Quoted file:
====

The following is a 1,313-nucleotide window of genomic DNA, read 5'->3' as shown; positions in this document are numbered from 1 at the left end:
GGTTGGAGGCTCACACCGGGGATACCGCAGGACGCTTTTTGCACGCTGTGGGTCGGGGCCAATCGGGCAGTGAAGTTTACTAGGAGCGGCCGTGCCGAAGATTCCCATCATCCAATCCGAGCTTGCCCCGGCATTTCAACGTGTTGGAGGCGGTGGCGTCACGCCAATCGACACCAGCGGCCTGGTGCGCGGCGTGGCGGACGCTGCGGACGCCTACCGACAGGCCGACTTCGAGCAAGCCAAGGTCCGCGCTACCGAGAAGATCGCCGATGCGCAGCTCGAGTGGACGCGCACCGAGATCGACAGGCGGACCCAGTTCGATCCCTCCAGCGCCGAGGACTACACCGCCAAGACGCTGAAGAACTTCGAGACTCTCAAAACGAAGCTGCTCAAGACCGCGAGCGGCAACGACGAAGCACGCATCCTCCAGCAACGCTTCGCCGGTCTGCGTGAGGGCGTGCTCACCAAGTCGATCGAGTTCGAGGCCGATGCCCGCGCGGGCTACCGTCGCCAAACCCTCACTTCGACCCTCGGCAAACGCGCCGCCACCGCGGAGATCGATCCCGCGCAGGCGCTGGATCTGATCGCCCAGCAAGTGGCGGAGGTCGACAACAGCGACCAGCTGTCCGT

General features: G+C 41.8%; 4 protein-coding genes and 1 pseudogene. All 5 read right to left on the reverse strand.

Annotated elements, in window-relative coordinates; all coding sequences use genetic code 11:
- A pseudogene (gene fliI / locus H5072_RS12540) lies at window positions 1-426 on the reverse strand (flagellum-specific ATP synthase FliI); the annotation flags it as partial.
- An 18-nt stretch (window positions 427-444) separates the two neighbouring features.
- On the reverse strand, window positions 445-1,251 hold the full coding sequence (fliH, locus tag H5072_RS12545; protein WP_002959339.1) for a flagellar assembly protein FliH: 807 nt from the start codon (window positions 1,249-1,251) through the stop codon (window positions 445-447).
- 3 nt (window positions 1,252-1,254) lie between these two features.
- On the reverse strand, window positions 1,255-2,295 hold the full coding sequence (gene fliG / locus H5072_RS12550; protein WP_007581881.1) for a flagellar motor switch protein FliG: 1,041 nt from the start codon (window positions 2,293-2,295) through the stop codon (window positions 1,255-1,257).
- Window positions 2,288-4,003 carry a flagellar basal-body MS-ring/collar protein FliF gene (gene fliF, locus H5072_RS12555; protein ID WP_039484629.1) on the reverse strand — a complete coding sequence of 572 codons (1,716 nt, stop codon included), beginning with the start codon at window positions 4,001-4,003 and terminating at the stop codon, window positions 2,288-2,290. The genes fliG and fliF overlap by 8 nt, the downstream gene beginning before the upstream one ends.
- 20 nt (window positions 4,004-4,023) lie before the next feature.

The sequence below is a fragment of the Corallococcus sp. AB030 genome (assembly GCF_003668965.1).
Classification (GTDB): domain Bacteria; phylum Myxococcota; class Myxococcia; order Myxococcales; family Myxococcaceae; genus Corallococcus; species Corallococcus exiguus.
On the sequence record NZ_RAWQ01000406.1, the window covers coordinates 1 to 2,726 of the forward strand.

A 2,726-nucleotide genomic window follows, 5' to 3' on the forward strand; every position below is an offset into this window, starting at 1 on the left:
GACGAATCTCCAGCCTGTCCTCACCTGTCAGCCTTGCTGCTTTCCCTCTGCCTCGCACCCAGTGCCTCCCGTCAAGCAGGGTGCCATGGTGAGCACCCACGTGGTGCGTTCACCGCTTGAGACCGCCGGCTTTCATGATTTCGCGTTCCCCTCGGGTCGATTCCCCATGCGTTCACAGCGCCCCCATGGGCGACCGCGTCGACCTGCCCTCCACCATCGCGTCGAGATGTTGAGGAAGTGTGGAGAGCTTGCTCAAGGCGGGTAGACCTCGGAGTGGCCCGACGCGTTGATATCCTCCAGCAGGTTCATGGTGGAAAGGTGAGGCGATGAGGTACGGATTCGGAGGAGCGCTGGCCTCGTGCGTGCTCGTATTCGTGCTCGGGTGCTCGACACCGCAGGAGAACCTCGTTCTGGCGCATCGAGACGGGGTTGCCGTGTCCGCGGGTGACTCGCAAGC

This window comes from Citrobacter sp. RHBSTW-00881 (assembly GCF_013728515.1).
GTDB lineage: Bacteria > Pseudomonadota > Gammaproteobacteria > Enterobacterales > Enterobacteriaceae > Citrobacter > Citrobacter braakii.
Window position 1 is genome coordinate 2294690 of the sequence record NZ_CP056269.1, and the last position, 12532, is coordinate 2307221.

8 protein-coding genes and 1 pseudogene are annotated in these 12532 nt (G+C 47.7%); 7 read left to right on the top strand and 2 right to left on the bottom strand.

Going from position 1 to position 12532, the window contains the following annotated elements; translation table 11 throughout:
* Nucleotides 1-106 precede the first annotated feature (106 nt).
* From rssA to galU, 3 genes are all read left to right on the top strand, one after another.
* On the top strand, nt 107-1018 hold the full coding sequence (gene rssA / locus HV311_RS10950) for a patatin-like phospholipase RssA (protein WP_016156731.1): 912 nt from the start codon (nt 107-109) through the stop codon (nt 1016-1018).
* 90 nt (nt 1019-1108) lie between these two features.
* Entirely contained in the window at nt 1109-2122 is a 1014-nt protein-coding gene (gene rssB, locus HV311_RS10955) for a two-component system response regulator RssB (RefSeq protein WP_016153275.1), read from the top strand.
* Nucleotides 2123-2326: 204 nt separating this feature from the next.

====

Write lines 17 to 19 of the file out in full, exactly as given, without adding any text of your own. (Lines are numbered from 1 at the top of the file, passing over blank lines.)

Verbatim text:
This window comes from Citrobacter sp. RHBSTW-00881 (assembly GCF_013728515.1).
GTDB lineage: Bacteria > Pseudomonadota > Gammaproteobacteria > Enterobacterales > Enterobacteriaceae > Citrobacter > Citrobacter braakii.
Window position 1 is genome coordinate 2294690 of the sequence record NZ_CP056269.1, and the last position, 12532, is coordinate 2307221.